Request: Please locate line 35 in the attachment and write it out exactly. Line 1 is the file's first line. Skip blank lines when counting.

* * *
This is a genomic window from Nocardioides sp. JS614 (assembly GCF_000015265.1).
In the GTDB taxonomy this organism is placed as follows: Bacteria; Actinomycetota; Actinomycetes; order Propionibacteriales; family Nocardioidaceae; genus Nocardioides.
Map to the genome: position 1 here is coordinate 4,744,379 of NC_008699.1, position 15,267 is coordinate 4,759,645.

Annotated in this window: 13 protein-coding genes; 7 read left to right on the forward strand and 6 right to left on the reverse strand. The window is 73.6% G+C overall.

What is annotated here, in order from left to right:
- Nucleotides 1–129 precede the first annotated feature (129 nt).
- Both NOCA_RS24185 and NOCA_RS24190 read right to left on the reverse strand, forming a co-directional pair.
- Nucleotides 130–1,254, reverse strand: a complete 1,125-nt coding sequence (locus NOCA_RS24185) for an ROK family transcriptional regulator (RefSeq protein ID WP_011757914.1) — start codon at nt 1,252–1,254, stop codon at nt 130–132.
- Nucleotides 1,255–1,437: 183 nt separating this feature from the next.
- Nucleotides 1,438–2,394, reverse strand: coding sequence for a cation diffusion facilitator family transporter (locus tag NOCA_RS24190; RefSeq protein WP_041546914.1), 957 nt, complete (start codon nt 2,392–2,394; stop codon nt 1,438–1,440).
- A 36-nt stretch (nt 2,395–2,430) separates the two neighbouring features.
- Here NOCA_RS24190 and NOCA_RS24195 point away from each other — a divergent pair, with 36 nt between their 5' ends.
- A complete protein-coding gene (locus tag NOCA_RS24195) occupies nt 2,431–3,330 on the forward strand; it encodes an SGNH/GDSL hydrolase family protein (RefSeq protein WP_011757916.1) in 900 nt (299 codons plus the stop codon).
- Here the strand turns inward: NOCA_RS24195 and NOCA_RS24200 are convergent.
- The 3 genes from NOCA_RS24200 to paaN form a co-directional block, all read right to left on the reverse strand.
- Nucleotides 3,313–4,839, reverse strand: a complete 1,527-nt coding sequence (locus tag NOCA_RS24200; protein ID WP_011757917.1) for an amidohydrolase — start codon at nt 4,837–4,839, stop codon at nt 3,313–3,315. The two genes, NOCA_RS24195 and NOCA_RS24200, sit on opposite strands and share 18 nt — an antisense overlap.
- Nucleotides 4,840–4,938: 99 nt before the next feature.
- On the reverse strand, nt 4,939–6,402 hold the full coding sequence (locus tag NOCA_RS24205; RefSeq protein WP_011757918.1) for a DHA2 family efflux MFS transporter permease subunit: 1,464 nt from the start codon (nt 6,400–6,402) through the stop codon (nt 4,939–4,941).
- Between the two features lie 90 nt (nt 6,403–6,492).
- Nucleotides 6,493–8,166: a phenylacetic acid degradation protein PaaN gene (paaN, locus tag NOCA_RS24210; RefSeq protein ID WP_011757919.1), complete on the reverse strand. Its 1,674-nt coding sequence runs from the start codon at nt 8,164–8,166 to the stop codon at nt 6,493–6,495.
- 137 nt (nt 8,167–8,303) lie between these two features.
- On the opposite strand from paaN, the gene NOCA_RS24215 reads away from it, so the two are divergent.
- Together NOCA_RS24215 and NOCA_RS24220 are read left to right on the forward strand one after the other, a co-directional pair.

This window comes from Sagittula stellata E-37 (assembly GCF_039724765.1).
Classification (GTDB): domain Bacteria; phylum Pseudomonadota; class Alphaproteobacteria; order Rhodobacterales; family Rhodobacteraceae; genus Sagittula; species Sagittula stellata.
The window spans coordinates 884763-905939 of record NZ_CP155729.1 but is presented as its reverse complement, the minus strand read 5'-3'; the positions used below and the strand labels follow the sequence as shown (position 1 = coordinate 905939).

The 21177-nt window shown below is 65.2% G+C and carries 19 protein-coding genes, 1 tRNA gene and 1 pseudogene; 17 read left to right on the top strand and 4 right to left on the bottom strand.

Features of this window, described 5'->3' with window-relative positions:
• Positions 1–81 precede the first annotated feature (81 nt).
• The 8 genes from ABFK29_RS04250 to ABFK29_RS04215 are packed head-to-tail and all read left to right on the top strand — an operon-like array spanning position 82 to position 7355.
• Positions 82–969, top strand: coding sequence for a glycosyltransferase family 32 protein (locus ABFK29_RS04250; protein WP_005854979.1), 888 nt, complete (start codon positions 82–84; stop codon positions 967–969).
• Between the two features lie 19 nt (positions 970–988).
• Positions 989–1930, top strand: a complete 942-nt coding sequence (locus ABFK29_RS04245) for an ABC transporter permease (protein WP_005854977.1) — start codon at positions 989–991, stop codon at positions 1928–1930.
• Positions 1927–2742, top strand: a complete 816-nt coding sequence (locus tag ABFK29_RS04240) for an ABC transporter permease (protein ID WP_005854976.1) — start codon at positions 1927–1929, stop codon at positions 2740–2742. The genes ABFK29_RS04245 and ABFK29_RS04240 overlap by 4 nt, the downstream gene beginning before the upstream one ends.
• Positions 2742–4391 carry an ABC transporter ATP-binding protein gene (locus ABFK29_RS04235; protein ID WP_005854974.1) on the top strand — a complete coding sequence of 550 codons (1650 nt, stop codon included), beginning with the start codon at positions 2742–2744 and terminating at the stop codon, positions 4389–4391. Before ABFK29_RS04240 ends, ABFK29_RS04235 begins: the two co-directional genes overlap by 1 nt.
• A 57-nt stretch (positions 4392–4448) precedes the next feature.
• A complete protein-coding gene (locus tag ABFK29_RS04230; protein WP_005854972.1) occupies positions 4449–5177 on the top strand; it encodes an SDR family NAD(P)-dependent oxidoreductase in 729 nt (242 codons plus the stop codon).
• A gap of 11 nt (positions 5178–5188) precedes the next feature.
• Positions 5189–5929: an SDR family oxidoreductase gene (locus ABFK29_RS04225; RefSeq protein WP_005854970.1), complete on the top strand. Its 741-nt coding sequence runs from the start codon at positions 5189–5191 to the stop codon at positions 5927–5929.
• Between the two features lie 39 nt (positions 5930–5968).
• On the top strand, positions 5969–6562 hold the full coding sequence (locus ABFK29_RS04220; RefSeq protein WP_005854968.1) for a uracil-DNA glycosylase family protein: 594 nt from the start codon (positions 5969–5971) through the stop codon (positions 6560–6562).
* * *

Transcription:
• Positions 2742–4391 carry an ABC transporter ATP-binding protein gene (locus ABFK29_RS04235; protein ID WP_005854974.1) on the top strand — a complete coding sequence of 550 codons (1650 nt, stop codon included), beginning with the start codon at positions 2742–2744 and terminating at the stop codon, positions 4389–4391. Before ABFK29_RS04240 ends, ABFK29_RS04235 begins: the two co-directional genes overlap by 1 nt.